The features of this disorder vary widely among affected individuals and range from relatively mild to severe. Based on the clinical variability in CdLS, Van Allen et al.6 proposed a classification system. Type I, or classic, CdLS patients have the characteristic facial and skeletal changes of the diagnostic criteria established by Preus and Rex.7 They have prenatal growth deficiency, moderate to profound psychomotor retardation, and major malformations, which result in severe disability or death. Type II, or mild, CdLS patients have similar facial and minor skeletal abnormalities to those seen in type I; however, these changes may develop with time or maybe partially expressed. They have mild-to-borderline psychomotor retardation, less severe pre- and postnatal growth deficiency, and the absence of (or less severe) major malformations. Type III, or phenocopy, CdLS includes patients who have phenotypic manifestations of CdLS that are causally related to chromosomal aneuploidies or teratogenic exposures. Allanson et al.8 in 1997 showed that, in the mild phenotype, the characteristic facial appearance may not appear until 2–3 years of age, while it is always present at birth in the classic phenotype. They also noted that the characteristic facial appearance decreased with time in the mild phenotype. In the same study, the authors concluded that objective assessments supported the clinical impression of two distinct phenotypes, and those alternative discriminators, such as birth weight greater than 2500 gm and absence of major limb anomalies, should be used to distinguish the mild from the severe phenotype early in life because of the similarity of facial features.8 This patient can be classified as Type II/mild because only facial abnormalities were appreciated, weight >2500 gm, absence of major limb anomalies. Mutations in the NIPBL, SMC1L1 and SMC3 genes cause CdLS. In 2004, two independent groups9,10 found that 26–56% of patients with CdLS carry a heterozygous mutation of the NIPBL gene localized on 5p13.2. The exact function of the human NIPBL gene product, called delangin, is unknown, but its wide expression pattern, including expression in the embryonic limb bud, branchial arch, and craniofacial mesenchyme, is consistent with many of the anomalies observed in CdLS. An X-linked form of CdLS was reported in three male members from the same family and one sporadic case, demonstrating the common combination of symptoms in the spectrum of CdLS, caused by mutations in the SMC1L1 gene which encodes a subunit of the cohesion complex.11 The SMC1L1 gene provides instructions for making a protein that helps regulate the structure and organization of chromosomes. Recently, SMC3 encoding the other SMC cohesin component was found mutated in one patient with CdLS.12 This gene provides instructions for making a protein that interacts with the SMC1L1 protein to regulate chromosome structure. In addition, a large number of reports have been described chromosomal abnormalities associated with CdLS, involving most chromosomes except for chromosomes 6, 15, 16, 19, 20, and 22.1 Genotype-phenotype correlations in the study of Gillis et al.13 and Yan et al.14 showed significant differences between patients with and without mutations in terms of the degree of growth retardation and developmental delay. In a different study on 39 sporadic cases of CdLS from the Netherlands, truncating NIPBL mutations were prevalently detected in CdLS patients of the classical type.15 Musio et al. and Deardorff et al. noted that both SMC3 and SMC1L1 mutation-positive patients exhibit very mild facial dysmorphism, no absence or reduction of limbs or digits, and no other major structural anomalies.1112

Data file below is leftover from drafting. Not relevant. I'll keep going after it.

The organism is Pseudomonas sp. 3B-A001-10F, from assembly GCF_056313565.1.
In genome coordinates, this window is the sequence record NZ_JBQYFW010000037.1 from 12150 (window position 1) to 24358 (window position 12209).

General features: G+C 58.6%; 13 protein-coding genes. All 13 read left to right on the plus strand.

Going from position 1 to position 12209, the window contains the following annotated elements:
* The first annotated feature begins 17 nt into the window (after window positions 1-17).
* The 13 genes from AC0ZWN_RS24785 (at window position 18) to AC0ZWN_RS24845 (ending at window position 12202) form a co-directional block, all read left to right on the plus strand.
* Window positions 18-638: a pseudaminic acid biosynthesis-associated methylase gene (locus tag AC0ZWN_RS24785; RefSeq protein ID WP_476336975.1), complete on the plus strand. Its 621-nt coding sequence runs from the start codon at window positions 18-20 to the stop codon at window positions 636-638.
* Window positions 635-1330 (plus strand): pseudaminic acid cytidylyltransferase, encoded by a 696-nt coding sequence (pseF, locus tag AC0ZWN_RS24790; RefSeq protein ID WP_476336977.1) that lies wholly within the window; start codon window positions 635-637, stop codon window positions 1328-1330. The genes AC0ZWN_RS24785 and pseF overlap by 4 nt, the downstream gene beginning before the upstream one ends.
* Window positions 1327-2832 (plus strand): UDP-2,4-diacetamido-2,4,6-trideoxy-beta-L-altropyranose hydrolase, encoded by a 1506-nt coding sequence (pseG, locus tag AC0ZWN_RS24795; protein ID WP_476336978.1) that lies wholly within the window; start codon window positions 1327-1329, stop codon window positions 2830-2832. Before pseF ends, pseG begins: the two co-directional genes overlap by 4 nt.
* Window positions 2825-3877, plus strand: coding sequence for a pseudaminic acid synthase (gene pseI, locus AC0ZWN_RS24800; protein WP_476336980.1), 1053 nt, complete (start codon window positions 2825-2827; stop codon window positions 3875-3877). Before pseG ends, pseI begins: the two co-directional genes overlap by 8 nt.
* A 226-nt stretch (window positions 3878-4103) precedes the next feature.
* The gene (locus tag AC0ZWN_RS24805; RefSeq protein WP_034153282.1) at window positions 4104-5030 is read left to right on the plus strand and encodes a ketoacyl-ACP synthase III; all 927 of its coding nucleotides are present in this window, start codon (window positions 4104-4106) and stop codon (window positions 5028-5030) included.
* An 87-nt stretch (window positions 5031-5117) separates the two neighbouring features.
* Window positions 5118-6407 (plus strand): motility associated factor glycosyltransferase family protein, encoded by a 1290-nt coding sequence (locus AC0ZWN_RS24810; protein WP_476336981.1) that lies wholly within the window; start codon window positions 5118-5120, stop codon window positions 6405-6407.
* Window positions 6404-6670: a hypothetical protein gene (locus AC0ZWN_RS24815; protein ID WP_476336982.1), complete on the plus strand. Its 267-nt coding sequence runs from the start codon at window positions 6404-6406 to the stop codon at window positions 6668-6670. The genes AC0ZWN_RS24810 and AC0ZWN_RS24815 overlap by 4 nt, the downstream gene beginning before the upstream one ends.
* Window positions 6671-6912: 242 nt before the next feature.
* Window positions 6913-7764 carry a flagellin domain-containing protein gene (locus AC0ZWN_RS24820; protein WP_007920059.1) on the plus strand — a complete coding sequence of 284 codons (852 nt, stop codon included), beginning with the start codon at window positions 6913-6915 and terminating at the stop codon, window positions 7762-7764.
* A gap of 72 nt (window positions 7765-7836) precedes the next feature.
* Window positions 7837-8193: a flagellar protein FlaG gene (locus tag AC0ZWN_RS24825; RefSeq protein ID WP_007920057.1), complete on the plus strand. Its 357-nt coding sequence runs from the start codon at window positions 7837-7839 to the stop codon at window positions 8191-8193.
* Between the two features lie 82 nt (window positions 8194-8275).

The feeding plate was fabricated from a thermoplastic sheet of 1.5 mm thickness which is biocompatible and flexible, does not cause any allergic reaction. The feeding plate can also be fabricated with acrylic but it is not flexible and might cause injury to the soft tissues. This plate improves the feeding ability of the child patient and also indirectly improves the nutritional status of the child which could be useful for further surgical repair of palate, low-set malformed ears.

The clinical phenotype of our patient is concordant with the mild type CdLS (distinctive facial appearance). Therefore, the genotype-phenotype correlation could not have been performed in our patient.


Bushy syndrome is a rare but well-characterized syndrome. The key diagnostic features are distinctive facial features, limb anomalies, and growth retardation. In the case of cleft palate in these patients, the feeding plate fabricated will improve the nutritional status of the child.